#AdlerGalaxyRide Road Journal, Day 2

This post is part of a series of travel journals for the #AdlerGalaxyRide, a biking science roadshow over the 300+ miles between Chicago and St Louis. You can follow our ride by checking the website, following @AdlerPlanet on Twitter and Instagram, or searching for the #AdlerGalaxyRide hashtag.

Today, we bent spacetime, dodged frogs, and gave someone the moon as a wedding present!

photo 4 (8)

Soon-to-be-less-sopping-wet bike shoes full of silica in trouser socks. As you do.

The day dawned cloudy and confused– in the storm yesterday I’d lost a screw out of my (still soaking wet) bike shoes, and David’s seat was stuck in an uncomfortable perma-low-rider situation, so our morning was spent zipping around Joliet and its surrounds in search of repairs. On a tip from one of our guests the night before, we visited Sumbaum Cycles (around since 1894!) who fixed us up. We made a few other unplanned pit stops– most notably for a very science-y solution to our soaked clothes: a bag of “crystal” cat litter. Crystal cat litter is made from silica, also known as the stuff you find used as desiccant! Nothing says fun like filling a discounted leopard-print trouser sock with cat litter in a parking lot so that you can stuff it into your shoes, but nevermind.

Once we were on our way, the skies cleared and we made fast time along the Wauponsee trail. My fellow Galaxy Rider for the day was the Adler’s Kyle Sater, head of Special Programs and probably best known as the major domo of Adler After Dark. The gorgeous landscape rolled off in in golds and greens on either side, not counting the towering orange and blue seating of the Chicagoland Speedway. The rapid popcorn of a nearby shooting range echoed in the distance. Along the trail, we passed a superhero: a man running with a winch strap around his ribs, pulling his two sons in a plastic wagon behind him! He cheerfully let me take his picture.

“The babysitter fell through” – thing this guy actually said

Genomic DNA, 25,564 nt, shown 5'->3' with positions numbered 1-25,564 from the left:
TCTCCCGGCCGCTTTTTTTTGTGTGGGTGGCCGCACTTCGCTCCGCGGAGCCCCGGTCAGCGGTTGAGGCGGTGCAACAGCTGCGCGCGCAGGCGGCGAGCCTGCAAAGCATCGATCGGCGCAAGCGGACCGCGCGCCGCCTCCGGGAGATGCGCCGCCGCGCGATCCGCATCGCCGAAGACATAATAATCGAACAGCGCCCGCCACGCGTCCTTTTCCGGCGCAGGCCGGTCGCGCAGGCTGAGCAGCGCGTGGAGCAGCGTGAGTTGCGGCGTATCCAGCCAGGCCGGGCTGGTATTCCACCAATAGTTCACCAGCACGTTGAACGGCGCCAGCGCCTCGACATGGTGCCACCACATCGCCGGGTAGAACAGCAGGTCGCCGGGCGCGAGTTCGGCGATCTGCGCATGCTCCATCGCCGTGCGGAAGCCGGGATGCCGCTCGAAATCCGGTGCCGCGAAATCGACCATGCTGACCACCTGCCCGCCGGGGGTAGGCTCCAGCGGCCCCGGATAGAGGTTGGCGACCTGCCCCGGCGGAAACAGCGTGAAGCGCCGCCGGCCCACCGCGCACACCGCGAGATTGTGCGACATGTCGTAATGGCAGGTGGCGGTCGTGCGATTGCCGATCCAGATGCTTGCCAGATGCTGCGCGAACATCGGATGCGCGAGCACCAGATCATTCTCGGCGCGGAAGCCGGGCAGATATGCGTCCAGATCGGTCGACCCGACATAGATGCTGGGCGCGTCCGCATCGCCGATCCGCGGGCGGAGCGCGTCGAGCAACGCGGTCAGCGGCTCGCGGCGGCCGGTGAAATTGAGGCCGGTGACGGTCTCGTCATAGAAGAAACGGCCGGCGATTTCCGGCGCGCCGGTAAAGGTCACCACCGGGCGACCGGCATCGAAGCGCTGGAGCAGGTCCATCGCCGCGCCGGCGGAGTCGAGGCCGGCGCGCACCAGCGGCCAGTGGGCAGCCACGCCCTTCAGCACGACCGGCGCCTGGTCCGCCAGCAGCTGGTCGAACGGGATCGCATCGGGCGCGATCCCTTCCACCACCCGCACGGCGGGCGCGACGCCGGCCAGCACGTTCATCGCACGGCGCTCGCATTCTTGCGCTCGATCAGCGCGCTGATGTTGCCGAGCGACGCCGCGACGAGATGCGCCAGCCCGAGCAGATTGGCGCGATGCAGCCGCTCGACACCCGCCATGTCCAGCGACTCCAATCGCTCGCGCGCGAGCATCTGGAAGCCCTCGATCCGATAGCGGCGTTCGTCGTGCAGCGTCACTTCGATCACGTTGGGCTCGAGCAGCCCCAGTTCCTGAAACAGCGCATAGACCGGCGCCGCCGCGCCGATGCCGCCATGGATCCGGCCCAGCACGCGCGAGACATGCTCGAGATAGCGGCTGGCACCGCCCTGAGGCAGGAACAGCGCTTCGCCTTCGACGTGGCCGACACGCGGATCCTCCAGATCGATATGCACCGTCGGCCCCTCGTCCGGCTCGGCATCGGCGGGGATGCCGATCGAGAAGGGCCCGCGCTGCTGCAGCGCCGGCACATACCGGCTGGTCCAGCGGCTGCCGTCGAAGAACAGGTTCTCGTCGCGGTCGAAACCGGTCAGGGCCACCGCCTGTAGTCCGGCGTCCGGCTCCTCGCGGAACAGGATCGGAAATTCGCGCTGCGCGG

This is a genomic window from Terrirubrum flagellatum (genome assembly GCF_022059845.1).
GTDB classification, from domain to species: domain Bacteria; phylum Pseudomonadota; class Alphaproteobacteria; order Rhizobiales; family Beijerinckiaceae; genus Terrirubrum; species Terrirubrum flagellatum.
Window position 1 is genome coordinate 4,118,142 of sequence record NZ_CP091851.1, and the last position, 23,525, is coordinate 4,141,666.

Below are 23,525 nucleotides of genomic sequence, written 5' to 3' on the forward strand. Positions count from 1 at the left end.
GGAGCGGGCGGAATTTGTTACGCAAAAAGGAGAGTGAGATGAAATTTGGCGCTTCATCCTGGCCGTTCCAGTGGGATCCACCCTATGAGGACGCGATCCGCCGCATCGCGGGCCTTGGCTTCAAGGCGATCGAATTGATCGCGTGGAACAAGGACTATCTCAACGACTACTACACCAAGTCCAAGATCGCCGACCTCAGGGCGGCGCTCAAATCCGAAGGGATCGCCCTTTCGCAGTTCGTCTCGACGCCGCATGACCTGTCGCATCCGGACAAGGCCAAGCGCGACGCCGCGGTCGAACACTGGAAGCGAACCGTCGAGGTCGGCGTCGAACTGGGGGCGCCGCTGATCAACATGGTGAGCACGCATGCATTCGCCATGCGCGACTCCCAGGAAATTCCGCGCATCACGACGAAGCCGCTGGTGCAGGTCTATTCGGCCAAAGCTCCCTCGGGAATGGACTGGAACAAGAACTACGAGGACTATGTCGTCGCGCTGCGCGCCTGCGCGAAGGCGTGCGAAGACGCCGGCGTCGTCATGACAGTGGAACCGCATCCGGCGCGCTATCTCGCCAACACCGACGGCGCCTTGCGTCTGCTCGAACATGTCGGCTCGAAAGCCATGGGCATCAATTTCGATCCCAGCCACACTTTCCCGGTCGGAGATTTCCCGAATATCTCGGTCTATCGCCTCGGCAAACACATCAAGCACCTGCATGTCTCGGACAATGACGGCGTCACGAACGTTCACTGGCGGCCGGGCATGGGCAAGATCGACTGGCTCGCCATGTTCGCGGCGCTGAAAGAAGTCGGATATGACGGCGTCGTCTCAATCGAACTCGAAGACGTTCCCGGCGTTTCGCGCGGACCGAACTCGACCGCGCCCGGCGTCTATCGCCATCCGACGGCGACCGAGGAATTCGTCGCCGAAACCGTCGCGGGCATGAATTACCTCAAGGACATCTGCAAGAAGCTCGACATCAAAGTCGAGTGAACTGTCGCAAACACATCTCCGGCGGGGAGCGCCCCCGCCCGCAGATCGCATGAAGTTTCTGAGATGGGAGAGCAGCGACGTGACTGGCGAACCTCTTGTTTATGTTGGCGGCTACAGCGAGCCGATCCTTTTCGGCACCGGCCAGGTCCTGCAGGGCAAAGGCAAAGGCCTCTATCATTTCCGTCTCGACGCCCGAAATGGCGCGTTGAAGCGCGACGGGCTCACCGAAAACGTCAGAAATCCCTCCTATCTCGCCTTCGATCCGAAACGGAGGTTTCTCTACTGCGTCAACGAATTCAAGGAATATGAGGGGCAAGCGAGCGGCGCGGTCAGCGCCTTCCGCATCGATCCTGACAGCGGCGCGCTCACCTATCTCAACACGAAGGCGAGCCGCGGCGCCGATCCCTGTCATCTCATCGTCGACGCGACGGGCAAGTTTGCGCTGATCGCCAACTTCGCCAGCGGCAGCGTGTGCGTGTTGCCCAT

Today was a lot of mellow highway riding– a blissful downhill yielded our top speed of the day, 22 mph! Teeny snakes squiggled away from us as we rode, faster and smarter than the ill-fated frog roadkill we passed. Kyle and I screamed like children through a stretch particularly thick with dead frogs– what had previously been small, sad frog corpses suddenly turned into gigantic, half-cat sized dead bullfrogs, directly in the foot-wide path out of traffic. At some point we decided that the highway must be like the river Styx for frogs– towards the end of their days they must go to the bank to wait for the boatman. Presumably, some cross the road intact, only to become legend.

Galaxy Rider Kyle

Galaxy Rider Kyle Sater

We wound through lovely fields of corn and soy, and finally made it to the Prairie Creek Public Library in charming Dwight, IL! We had a great crowd of all ages, who gamely grabbed on to our “fabric of spacetime” (aka some stretchy cloth) for demos on gravity, checked out our plasma ball and spectral tubes to learn about stellar atmospheres, and talked about stellar evolution and the war between self-gravity and nuclear fusion in stars.

By wonderful coincidence, the library was adjacent to a wedding party, and we had the opportunity to invite the bride and groom to see the waxing crescent moon through a telescope for the first time.Screenshot 2015-09-19 23.38.03 I absolutely love watching people make what my friend and fellow astronomer Kevin Hainline calls the “Saturn noise” (generally applicable to lots of space things, I think): the “Oooooooo!” people make when they look through a telescope and see something amazing.


“Best wedding present ever!” – some cheap astronomer

We roll out tomorrow for our long-haul day, 75ish miles from Dwight to Normal. Tomorrow night we take our one-and-only no-events break, where I think the only “event” will probably be me passing out in bed at 8pm. Monday though, we’ll be at the Normal Public Library talking about our travels, the Kuiper Belt, and everything between and beyond.

See you in space!

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